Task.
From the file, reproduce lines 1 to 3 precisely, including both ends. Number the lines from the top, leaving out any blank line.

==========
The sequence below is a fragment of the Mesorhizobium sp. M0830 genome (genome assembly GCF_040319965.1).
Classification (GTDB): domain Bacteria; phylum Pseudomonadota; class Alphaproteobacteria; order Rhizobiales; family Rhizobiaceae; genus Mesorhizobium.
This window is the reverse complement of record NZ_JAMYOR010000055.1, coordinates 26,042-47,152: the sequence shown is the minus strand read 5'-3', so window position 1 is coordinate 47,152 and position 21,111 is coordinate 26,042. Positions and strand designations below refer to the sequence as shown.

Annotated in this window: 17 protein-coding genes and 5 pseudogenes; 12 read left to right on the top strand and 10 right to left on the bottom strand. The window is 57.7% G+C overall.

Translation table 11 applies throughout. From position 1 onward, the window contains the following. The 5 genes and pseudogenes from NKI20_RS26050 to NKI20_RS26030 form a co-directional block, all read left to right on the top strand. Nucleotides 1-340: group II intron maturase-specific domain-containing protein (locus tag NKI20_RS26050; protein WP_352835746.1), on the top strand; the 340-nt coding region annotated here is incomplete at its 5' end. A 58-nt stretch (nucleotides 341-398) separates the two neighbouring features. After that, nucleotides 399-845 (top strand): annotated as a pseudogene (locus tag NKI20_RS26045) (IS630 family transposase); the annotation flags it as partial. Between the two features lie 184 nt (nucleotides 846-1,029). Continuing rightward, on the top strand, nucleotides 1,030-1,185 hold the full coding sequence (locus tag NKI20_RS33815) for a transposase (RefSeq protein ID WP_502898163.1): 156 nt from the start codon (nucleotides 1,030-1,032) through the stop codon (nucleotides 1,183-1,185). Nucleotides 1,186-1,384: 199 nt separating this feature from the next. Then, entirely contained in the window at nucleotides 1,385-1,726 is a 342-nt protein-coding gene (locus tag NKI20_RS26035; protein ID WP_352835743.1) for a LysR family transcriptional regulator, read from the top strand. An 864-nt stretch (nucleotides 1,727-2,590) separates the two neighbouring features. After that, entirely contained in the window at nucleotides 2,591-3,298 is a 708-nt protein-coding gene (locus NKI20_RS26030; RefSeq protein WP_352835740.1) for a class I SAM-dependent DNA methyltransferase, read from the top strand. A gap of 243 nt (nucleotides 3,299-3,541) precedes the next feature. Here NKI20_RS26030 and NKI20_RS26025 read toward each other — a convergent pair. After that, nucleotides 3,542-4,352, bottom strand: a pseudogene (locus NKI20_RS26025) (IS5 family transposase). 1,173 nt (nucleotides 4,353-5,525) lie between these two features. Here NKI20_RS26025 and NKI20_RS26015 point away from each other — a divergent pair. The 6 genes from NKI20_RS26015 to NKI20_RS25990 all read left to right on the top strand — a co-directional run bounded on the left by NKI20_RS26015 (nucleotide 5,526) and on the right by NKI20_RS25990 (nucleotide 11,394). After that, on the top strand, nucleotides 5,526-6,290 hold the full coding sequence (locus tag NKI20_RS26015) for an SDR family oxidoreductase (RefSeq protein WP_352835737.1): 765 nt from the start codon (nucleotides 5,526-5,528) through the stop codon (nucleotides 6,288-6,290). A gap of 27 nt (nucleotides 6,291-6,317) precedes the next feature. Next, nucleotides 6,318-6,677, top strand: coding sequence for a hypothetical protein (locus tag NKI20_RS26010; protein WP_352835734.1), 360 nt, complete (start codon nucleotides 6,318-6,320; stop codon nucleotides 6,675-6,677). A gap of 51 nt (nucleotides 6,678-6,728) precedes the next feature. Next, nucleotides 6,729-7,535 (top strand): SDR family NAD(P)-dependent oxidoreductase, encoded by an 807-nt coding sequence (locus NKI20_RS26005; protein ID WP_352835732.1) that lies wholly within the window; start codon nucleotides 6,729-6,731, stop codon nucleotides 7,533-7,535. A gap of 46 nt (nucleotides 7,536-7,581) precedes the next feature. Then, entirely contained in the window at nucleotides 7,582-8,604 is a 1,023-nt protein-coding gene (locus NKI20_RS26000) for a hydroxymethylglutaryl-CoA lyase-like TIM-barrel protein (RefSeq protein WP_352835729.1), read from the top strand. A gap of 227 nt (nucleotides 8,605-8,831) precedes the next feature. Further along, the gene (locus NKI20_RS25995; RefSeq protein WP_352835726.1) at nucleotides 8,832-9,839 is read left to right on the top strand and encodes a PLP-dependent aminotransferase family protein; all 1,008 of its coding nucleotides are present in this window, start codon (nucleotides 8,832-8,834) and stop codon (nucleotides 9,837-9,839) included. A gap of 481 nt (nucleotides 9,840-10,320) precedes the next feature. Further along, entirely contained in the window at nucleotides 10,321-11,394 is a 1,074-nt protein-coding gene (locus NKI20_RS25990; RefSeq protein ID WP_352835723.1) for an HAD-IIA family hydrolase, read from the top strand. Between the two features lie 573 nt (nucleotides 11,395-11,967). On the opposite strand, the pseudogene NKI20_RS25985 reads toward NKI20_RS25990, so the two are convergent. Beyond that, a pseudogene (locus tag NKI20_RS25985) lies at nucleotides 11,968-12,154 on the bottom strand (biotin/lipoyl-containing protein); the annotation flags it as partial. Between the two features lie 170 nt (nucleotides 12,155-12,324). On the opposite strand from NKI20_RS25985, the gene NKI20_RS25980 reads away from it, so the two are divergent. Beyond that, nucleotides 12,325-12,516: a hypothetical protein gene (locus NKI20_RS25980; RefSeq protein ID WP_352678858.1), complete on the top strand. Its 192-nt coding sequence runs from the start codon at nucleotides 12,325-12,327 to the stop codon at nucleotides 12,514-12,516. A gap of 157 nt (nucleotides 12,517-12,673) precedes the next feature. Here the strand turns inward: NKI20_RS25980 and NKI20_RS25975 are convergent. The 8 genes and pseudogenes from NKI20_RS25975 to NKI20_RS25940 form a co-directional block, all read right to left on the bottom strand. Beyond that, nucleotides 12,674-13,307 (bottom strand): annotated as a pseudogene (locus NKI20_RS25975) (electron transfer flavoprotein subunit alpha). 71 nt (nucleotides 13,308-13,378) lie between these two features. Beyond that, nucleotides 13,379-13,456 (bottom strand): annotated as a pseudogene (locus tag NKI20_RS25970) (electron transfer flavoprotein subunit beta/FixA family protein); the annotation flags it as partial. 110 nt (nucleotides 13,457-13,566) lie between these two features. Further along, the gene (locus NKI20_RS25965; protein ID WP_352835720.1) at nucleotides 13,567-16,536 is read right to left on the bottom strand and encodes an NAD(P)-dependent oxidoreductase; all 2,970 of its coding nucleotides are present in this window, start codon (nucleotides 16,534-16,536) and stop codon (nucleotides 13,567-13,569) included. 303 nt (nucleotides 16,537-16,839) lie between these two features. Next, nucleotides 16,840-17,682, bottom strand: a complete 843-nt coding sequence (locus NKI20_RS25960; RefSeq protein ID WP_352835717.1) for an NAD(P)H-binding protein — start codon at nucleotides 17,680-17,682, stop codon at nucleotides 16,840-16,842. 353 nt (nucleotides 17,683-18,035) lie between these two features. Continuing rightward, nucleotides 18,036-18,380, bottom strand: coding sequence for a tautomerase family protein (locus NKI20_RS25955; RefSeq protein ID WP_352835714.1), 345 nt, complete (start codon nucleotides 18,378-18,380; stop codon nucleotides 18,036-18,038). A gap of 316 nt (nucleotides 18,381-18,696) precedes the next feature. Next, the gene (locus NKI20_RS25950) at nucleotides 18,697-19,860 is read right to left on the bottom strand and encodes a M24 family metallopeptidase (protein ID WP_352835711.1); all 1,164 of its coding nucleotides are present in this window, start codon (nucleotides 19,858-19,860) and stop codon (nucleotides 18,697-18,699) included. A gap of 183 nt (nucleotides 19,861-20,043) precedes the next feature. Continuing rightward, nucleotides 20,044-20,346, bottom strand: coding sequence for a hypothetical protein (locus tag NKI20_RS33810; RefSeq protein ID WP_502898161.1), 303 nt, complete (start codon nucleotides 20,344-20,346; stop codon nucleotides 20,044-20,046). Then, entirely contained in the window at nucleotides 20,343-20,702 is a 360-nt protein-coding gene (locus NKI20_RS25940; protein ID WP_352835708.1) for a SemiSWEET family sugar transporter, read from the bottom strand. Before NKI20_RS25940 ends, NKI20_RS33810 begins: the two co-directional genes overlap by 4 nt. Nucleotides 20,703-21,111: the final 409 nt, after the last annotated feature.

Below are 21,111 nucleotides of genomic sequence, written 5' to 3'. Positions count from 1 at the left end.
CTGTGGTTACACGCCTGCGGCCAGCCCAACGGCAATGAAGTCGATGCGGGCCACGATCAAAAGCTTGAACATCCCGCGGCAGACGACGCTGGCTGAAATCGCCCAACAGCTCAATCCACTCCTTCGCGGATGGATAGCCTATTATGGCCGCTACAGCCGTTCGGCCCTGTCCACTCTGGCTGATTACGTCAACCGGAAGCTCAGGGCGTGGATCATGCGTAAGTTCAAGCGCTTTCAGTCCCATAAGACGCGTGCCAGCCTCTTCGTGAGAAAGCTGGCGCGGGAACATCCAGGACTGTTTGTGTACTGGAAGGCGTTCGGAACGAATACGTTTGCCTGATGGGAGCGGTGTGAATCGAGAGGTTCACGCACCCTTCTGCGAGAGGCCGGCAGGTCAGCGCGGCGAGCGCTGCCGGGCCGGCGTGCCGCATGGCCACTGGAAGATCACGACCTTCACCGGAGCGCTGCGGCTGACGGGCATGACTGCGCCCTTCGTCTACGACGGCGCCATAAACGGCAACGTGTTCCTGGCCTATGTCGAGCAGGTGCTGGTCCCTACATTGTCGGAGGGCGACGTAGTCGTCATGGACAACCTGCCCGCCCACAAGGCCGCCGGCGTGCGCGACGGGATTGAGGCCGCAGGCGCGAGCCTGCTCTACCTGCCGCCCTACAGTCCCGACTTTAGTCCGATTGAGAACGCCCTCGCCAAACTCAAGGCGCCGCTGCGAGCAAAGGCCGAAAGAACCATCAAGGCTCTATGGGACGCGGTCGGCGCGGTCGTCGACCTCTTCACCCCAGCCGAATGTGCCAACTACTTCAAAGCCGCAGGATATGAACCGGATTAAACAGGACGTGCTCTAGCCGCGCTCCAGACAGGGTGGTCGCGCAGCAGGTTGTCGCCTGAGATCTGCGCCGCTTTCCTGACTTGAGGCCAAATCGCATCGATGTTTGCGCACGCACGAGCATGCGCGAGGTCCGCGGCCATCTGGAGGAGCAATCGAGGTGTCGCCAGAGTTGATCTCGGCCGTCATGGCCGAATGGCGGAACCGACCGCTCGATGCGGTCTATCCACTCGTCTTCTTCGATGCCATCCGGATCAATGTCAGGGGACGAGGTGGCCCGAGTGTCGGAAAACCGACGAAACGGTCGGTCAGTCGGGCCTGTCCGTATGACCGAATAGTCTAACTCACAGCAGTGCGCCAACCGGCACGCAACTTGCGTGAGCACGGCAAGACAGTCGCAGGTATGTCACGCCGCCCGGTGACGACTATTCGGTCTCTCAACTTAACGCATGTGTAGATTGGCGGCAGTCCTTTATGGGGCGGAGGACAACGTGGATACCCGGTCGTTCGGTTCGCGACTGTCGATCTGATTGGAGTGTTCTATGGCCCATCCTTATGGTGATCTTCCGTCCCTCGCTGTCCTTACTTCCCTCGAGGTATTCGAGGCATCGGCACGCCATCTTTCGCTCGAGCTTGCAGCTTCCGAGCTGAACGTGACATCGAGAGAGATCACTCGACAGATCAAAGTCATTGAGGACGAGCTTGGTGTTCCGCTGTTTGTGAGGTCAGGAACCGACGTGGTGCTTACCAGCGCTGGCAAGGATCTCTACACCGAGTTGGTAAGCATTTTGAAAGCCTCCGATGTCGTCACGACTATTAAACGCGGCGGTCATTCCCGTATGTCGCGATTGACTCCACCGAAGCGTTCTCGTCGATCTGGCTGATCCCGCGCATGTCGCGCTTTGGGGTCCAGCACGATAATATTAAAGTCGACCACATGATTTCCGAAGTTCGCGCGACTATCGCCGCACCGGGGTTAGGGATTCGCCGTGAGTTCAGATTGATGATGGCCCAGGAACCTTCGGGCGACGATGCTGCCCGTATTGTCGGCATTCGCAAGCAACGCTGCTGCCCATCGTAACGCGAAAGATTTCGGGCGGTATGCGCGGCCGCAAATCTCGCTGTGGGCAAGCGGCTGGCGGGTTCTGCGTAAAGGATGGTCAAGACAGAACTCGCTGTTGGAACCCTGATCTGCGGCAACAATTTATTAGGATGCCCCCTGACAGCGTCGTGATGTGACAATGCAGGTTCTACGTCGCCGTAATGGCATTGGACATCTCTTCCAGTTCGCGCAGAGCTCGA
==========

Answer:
The sequence below is a fragment of the Mesorhizobium sp. M0830 genome (genome assembly GCF_040319965.1).
Classification (GTDB): domain Bacteria; phylum Pseudomonadota; class Alphaproteobacteria; order Rhizobiales; family Rhizobiaceae; genus Mesorhizobium.
This window is the reverse complement of record NZ_JAMYOR010000055.1, coordinates 26,042-47,152: the sequence shown is the minus strand read 5'-3', so window position 1 is coordinate 47,152 and position 21,111 is coordinate 26,042. Positions and strand designations below refer to the sequence as shown.